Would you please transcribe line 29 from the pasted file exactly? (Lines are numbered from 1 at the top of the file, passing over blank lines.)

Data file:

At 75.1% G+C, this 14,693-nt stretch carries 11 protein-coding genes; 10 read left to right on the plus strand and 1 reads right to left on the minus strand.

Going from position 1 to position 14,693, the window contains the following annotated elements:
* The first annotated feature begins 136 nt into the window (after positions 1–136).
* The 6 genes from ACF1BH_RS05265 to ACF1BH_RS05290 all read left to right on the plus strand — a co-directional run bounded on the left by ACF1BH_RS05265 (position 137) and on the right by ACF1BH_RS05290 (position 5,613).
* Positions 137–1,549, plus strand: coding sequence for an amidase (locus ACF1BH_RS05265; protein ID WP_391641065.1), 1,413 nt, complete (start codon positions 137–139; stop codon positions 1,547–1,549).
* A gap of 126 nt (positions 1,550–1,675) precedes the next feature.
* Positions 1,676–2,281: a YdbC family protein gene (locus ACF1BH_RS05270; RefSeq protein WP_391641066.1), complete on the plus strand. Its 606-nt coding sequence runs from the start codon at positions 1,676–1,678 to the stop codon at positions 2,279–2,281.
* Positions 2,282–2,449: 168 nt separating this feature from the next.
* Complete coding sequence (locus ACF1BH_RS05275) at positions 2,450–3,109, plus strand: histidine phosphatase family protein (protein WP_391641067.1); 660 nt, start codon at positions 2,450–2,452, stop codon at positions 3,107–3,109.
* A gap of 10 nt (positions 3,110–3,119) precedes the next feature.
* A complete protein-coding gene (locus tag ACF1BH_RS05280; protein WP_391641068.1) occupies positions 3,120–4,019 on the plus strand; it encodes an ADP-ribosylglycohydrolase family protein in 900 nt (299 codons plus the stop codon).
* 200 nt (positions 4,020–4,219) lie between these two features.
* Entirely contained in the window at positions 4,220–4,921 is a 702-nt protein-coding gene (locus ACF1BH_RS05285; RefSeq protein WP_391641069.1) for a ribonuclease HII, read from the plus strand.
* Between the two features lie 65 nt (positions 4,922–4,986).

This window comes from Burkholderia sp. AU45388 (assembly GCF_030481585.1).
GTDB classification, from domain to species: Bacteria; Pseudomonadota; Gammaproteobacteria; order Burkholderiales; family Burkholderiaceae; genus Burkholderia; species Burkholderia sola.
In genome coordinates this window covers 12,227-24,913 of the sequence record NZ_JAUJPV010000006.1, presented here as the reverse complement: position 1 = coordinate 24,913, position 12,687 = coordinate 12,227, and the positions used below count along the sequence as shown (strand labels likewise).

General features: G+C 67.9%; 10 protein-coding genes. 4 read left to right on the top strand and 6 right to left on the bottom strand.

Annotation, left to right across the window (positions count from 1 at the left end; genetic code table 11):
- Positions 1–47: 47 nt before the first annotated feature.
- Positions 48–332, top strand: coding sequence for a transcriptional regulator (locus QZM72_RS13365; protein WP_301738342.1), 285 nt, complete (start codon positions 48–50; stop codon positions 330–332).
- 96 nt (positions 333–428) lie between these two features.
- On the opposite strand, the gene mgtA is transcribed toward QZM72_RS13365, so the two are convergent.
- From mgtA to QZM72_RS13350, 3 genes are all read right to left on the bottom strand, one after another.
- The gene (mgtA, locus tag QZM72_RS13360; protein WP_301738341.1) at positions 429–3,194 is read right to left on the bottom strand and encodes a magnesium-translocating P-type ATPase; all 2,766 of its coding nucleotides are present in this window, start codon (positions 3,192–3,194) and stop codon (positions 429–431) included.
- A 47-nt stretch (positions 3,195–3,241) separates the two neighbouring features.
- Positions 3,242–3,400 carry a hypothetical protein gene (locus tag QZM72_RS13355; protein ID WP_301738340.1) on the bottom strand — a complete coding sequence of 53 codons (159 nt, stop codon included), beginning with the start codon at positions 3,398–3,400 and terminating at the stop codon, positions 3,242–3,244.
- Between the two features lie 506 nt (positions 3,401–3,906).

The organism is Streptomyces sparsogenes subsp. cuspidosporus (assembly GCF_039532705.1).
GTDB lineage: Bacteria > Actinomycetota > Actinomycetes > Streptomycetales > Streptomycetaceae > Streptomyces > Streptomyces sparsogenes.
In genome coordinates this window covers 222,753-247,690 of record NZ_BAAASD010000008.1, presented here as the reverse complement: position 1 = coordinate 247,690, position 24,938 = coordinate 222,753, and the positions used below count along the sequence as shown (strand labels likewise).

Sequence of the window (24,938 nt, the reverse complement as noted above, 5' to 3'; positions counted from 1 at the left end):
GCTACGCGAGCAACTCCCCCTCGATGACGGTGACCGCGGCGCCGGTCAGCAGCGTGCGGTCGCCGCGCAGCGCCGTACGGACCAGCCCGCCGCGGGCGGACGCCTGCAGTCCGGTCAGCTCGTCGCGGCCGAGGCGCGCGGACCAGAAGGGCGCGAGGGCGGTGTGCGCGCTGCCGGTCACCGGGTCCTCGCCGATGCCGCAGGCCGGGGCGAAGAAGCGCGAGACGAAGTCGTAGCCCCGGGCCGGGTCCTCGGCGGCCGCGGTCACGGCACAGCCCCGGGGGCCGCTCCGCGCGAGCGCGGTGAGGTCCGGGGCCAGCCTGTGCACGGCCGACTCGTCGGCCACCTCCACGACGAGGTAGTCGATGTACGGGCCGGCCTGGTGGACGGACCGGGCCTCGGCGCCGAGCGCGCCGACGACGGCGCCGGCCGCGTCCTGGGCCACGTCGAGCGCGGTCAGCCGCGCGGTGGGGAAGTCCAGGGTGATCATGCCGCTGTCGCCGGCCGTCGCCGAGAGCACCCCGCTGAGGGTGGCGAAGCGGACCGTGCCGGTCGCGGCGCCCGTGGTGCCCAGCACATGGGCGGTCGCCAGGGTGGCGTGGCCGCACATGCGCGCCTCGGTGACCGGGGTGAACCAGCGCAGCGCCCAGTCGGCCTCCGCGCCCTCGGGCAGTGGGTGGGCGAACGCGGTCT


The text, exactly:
The organism is Streptomyces sparsogenes subsp. cuspidosporus (assembly GCF_039532705.1).